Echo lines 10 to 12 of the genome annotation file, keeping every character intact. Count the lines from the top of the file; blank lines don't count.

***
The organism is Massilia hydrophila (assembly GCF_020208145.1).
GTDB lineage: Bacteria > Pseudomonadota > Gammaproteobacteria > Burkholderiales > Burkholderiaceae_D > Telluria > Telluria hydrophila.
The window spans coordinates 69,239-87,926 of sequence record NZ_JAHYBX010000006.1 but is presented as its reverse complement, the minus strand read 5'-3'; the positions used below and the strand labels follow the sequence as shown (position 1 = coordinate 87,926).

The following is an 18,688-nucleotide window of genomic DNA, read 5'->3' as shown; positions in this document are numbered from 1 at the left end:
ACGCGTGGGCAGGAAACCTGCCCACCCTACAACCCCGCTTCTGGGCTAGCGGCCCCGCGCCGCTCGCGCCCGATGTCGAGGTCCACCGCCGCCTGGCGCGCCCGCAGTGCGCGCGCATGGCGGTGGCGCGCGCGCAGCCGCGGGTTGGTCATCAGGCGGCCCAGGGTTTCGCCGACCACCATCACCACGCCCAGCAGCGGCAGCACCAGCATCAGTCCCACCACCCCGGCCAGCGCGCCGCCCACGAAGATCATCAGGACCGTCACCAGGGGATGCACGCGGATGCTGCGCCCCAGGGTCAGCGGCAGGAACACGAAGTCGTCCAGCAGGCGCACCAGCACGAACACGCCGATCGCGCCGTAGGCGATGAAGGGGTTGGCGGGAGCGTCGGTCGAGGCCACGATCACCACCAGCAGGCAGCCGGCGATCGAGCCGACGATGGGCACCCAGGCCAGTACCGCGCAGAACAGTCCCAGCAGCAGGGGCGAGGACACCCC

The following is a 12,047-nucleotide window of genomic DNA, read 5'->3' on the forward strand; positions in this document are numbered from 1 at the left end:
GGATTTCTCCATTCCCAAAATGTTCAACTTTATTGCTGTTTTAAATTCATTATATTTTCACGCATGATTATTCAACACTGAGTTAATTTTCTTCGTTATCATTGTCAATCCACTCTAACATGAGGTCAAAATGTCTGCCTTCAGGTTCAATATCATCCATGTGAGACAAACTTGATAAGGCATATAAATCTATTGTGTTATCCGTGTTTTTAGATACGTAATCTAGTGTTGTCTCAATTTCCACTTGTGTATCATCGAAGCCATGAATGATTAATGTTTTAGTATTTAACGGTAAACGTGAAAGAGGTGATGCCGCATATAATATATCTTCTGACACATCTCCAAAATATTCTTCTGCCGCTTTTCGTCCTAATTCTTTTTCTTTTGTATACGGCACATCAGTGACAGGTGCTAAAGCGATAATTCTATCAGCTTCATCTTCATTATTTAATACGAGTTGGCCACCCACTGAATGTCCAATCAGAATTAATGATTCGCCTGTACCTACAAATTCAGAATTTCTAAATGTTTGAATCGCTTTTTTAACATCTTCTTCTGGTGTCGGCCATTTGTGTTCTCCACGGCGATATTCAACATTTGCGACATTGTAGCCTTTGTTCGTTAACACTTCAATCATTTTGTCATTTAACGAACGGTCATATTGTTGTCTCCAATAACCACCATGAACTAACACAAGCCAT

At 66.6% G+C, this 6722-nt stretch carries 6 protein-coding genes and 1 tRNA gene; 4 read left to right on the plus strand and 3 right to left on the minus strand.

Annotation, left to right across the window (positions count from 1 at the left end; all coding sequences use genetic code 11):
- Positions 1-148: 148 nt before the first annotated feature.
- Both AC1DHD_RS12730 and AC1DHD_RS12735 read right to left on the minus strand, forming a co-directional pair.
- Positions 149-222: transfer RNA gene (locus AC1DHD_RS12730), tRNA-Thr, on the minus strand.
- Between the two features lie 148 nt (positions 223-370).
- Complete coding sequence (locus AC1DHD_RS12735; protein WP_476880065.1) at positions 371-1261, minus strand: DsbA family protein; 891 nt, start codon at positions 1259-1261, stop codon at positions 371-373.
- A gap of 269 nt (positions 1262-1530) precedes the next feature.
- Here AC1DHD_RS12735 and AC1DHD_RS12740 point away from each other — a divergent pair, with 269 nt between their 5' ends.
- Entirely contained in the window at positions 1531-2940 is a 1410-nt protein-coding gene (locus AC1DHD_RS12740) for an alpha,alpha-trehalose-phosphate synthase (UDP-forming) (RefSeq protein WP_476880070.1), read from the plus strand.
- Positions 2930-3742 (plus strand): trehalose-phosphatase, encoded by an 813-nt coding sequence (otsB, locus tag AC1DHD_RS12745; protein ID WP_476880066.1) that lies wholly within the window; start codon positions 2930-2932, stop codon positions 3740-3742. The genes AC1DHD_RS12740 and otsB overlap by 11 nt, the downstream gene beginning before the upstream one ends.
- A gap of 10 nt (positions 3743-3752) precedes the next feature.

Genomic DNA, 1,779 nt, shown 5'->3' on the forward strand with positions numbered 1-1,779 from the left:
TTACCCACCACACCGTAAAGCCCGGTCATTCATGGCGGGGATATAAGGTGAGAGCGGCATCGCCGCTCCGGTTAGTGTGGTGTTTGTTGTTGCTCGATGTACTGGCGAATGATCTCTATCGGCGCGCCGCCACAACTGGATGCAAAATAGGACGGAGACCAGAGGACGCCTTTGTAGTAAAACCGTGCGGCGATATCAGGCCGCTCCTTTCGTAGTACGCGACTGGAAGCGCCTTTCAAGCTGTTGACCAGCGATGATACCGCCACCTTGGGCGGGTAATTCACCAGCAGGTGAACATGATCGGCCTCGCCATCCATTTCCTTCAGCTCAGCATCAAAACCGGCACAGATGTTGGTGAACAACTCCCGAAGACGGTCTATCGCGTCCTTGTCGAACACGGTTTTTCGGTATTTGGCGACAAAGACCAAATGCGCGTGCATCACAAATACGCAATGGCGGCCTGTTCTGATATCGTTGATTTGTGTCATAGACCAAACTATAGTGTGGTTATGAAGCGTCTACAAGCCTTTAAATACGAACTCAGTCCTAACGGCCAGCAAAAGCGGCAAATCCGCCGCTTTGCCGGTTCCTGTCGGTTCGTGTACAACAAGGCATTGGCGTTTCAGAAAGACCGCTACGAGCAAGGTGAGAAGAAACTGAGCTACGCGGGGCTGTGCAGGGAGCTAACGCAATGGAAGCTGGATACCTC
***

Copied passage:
- Positions 1-148: 148 nt before the first annotated feature.
- Both AC1DHD_RS12730 and AC1DHD_RS12735 read right to left on the minus strand, forming a co-directional pair.
- Positions 149-222: transfer RNA gene (locus AC1DHD_RS12730), tRNA-Thr, on the minus strand.